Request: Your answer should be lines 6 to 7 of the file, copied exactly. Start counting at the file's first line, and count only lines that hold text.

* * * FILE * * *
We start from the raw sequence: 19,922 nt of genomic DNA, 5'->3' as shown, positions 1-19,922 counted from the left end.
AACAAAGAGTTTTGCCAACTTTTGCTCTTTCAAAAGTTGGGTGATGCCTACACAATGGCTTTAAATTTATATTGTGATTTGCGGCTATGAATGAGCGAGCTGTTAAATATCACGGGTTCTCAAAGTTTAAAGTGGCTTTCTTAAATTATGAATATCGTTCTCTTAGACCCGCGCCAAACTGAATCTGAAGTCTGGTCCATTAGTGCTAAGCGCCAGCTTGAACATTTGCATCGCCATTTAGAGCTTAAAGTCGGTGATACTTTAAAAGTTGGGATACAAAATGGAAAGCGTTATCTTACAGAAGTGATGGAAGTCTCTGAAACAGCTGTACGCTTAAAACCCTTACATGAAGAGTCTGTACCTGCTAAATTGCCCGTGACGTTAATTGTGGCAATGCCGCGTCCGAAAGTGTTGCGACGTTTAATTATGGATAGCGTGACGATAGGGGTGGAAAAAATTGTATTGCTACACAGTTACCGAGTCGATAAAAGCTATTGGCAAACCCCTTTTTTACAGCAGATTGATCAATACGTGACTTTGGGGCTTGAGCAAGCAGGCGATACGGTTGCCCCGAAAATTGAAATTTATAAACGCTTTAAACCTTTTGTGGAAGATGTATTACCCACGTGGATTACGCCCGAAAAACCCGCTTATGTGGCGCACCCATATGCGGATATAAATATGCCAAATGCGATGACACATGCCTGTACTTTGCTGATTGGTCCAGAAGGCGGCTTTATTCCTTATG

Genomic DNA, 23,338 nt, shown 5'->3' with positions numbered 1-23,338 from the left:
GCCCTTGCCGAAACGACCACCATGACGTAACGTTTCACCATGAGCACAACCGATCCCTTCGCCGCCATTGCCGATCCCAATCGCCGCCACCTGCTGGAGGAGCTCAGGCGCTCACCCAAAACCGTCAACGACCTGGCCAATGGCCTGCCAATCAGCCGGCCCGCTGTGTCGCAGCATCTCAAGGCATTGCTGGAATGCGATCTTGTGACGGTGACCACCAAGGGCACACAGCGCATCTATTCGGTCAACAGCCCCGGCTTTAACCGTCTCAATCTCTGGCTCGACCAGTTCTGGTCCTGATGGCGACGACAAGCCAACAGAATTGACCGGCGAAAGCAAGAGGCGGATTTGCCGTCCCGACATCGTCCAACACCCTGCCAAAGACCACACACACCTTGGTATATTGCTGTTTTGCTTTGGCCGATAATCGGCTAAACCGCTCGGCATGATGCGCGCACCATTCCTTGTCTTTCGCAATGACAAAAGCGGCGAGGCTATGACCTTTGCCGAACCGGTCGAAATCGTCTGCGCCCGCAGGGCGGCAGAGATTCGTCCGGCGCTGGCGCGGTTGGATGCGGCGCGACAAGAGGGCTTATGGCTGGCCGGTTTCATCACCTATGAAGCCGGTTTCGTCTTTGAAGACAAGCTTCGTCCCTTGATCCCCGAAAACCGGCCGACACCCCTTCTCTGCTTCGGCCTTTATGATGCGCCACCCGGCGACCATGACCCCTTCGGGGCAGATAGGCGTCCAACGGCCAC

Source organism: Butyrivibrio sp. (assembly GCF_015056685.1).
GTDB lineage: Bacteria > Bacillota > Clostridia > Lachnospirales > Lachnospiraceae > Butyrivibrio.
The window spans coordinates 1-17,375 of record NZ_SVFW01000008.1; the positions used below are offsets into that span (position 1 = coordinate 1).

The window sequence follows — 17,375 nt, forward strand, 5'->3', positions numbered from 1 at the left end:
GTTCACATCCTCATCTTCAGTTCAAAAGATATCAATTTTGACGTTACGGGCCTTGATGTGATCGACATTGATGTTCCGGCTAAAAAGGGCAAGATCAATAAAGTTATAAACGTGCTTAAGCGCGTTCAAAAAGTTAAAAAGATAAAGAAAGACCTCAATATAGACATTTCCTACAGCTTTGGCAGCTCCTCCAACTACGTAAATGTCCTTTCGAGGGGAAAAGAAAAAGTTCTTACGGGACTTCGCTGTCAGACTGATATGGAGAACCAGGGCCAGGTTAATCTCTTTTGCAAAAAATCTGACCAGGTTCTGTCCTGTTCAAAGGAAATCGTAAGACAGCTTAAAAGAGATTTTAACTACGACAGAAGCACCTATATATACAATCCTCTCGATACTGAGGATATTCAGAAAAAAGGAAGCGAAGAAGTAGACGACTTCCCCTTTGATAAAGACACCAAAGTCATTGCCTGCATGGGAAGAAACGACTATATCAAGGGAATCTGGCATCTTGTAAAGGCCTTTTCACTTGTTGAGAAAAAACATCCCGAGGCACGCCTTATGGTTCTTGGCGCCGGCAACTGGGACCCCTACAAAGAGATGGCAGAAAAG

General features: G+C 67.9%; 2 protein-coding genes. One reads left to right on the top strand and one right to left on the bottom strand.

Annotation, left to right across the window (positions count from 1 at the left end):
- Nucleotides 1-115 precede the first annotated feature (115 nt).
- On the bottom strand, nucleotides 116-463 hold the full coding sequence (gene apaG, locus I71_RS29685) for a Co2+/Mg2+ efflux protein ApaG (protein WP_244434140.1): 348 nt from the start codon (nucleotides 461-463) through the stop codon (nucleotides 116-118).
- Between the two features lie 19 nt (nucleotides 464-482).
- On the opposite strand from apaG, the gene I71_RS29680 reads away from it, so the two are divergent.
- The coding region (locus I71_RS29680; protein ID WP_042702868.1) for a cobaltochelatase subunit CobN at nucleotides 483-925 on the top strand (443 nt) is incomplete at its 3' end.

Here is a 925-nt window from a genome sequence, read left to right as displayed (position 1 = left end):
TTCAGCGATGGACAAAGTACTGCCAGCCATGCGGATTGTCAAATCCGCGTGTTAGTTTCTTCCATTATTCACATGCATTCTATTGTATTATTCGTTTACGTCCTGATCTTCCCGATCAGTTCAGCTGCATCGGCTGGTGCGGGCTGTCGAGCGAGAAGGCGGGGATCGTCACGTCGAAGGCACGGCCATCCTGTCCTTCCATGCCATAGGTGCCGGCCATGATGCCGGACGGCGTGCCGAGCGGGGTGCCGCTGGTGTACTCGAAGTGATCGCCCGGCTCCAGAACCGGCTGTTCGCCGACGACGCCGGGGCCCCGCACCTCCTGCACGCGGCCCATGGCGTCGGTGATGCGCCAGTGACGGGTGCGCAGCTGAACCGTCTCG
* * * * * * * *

GTDB lineage: Bacteria > Bacillota > Clostridia > Lachnospirales > Lachnospiraceae > Butyrivibrio.
The window spans coordinates 1-17,375 of record NZ_SVFW01000008.1; the positions used below are offsets into that span (position 1 = coordinate 1).